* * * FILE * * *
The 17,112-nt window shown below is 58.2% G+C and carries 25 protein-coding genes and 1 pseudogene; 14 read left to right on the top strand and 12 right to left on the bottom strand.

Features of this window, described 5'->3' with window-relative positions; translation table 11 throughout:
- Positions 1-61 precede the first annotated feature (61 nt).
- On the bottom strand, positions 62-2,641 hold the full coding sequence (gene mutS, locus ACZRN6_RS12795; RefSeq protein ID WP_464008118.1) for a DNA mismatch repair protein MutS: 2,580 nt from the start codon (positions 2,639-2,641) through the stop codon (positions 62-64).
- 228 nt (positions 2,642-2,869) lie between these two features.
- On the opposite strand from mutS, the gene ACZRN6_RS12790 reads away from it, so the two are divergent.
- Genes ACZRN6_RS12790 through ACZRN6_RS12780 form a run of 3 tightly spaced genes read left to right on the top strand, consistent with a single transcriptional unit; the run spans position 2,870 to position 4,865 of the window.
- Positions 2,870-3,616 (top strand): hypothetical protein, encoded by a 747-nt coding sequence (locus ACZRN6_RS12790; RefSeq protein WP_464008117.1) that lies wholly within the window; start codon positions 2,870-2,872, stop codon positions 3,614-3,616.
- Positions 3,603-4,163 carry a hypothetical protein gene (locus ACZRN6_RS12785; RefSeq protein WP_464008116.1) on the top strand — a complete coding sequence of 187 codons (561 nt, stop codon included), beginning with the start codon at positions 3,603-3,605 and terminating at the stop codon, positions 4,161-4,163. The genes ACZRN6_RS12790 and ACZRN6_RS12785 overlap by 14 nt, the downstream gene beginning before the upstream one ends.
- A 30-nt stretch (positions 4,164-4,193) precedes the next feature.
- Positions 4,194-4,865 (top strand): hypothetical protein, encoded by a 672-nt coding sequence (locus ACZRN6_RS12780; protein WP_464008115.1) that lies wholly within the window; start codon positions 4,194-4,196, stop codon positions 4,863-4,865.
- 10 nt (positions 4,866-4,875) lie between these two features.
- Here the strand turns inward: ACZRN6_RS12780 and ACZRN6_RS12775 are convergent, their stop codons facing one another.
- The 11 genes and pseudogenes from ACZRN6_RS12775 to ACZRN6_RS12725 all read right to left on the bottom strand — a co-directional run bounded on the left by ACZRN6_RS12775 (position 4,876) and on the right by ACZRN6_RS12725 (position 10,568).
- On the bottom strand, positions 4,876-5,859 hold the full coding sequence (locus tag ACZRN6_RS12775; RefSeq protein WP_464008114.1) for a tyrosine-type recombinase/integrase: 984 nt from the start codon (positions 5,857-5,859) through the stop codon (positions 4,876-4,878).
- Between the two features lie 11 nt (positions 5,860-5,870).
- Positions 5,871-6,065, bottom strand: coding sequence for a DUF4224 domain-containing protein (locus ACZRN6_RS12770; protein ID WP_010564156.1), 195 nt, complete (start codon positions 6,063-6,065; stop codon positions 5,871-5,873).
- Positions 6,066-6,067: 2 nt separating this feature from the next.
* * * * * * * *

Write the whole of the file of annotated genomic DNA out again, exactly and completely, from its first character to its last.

The 17,112-nt window shown below is 58.2% G+C and carries 25 protein-coding genes and 1 pseudogene; 14 read left to right on the top strand and 12 right to left on the bottom strand.

Features of this window, described 5'->3' with window-relative positions; translation table 11 throughout:
- Positions 1-61 precede the first annotated feature (61 nt).
- On the bottom strand, positions 62-2,641 hold the full coding sequence (gene mutS, locus ACZRN6_RS12795; RefSeq protein ID WP_464008118.1) for a DNA mismatch repair protein MutS: 2,580 nt from the start codon (positions 2,639-2,641) through the stop codon (positions 62-64).
- 228 nt (positions 2,642-2,869) lie between these two features.
- On the opposite strand from mutS, the gene ACZRN6_RS12790 reads away from it, so the two are divergent.
- Genes ACZRN6_RS12790 through ACZRN6_RS12780 form a run of 3 tightly spaced genes read left to right on the top strand, consistent with a single transcriptional unit; the run spans position 2,870 to position 4,865 of the window.
- Positions 2,870-3,616 (top strand): hypothetical protein, encoded by a 747-nt coding sequence (locus ACZRN6_RS12790; RefSeq protein WP_464008117.1) that lies wholly within the window; start codon positions 2,870-2,872, stop codon positions 3,614-3,616.
- Positions 3,603-4,163 carry a hypothetical protein gene (locus ACZRN6_RS12785; RefSeq protein WP_464008116.1) on the top strand — a complete coding sequence of 187 codons (561 nt, stop codon included), beginning with the start codon at positions 3,603-3,605 and terminating at the stop codon, positions 4,161-4,163. The genes ACZRN6_RS12790 and ACZRN6_RS12785 overlap by 14 nt, the downstream gene beginning before the upstream one ends.
- A 30-nt stretch (positions 4,164-4,193) precedes the next feature.
- Positions 4,194-4,865 (top strand): hypothetical protein, encoded by a 672-nt coding sequence (locus ACZRN6_RS12780; protein WP_464008115.1) that lies wholly within the window; start codon positions 4,194-4,196, stop codon positions 4,863-4,865.
- 10 nt (positions 4,866-4,875) lie between these two features.
- Here the strand turns inward: ACZRN6_RS12780 and ACZRN6_RS12775 are convergent, their stop codons facing one another.
- The 11 genes and pseudogenes from ACZRN6_RS12775 to ACZRN6_RS12725 all read right to left on the bottom strand — a co-directional run bounded on the left by ACZRN6_RS12775 (position 4,876) and on the right by ACZRN6_RS12725 (position 10,568).
- On the bottom strand, positions 4,876-5,859 hold the full coding sequence (locus tag ACZRN6_RS12775; RefSeq protein WP_464008114.1) for a tyrosine-type recombinase/integrase: 984 nt from the start codon (positions 5,857-5,859) through the stop codon (positions 4,876-4,878).
- Between the two features lie 11 nt (positions 5,860-5,870).
- Positions 5,871-6,065, bottom strand: coding sequence for a DUF4224 domain-containing protein (locus ACZRN6_RS12770; protein ID WP_010564156.1), 195 nt, complete (start codon positions 6,063-6,065; stop codon positions 5,871-5,873).
- Positions 6,066-6,067: 2 nt separating this feature from the next.